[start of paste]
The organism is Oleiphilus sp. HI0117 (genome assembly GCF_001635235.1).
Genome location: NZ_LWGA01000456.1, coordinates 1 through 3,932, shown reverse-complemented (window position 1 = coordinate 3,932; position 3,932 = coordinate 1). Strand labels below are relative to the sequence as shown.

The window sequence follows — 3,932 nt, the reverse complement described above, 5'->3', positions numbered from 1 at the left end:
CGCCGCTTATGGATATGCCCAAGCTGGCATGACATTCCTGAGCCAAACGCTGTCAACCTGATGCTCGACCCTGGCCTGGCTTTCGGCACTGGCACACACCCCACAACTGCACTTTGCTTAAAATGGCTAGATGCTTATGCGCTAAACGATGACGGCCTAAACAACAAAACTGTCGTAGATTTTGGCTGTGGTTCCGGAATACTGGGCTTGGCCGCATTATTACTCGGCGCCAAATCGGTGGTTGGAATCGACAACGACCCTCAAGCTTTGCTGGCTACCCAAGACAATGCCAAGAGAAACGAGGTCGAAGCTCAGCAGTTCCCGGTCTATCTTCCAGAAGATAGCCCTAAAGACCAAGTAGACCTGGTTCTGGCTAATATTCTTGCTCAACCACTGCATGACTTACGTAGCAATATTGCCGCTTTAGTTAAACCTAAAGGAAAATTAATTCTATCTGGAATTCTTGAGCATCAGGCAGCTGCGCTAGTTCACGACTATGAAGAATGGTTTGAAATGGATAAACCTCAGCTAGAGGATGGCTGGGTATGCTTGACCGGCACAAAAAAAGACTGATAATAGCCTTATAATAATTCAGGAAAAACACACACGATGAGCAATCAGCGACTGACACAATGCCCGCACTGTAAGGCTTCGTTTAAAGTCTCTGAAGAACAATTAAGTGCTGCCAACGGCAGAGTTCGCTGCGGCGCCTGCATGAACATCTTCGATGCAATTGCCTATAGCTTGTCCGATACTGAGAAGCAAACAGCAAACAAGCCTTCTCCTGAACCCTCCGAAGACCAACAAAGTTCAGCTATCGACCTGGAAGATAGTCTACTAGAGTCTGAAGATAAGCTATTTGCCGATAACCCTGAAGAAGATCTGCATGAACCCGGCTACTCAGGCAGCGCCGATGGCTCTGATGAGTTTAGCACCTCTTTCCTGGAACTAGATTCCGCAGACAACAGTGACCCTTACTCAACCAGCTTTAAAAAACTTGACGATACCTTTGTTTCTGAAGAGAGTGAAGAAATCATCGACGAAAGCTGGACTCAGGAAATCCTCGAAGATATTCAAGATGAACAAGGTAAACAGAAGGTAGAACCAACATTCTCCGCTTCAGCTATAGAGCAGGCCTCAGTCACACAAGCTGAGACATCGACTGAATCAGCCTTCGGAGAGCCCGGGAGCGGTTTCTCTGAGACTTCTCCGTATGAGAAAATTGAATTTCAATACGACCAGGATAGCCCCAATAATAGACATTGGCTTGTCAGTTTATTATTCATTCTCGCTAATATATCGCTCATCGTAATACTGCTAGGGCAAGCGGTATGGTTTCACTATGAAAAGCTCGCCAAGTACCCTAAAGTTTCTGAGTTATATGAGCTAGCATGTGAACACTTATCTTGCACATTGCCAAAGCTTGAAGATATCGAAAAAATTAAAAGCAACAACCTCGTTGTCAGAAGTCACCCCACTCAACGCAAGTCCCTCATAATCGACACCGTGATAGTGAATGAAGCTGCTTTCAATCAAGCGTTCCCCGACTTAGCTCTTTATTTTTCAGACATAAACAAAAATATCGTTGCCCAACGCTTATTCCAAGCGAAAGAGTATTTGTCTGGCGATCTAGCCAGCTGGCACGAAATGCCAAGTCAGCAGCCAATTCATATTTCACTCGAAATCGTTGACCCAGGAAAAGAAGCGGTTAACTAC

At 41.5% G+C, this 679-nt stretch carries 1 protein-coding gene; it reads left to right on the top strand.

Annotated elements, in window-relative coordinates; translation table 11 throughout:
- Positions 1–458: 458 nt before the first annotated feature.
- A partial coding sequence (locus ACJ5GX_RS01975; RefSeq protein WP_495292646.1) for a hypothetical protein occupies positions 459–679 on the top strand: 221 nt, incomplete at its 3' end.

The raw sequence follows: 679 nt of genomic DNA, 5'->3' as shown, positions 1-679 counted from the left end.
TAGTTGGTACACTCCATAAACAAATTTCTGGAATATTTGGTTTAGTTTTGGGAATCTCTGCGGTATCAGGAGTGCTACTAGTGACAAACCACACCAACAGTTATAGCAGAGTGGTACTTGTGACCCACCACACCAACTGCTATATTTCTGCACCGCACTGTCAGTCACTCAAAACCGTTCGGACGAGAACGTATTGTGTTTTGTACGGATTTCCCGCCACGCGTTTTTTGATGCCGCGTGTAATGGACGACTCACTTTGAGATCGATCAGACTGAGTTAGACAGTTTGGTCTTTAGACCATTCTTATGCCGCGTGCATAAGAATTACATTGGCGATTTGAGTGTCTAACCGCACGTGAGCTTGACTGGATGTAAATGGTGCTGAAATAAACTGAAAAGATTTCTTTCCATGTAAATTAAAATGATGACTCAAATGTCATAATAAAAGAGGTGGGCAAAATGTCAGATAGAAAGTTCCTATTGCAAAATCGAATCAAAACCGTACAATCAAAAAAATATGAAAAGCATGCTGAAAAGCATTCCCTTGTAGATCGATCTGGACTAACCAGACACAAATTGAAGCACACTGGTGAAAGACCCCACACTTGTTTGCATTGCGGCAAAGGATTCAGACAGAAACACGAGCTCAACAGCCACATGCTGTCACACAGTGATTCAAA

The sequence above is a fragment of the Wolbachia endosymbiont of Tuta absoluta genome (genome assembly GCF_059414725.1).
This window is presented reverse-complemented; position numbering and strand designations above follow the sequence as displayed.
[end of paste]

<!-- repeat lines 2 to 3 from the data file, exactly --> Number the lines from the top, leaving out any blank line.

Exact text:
Genome location: NZ_LWGA01000456.1, coordinates 1 through 3,932, shown reverse-complemented (window position 1 = coordinate 3,932; position 3,932 = coordinate 1). Strand labels below are relative to the sequence as shown.

The window sequence follows — 3,932 nt, the reverse complement described above, 5'->3', positions numbered from 1 at the left end: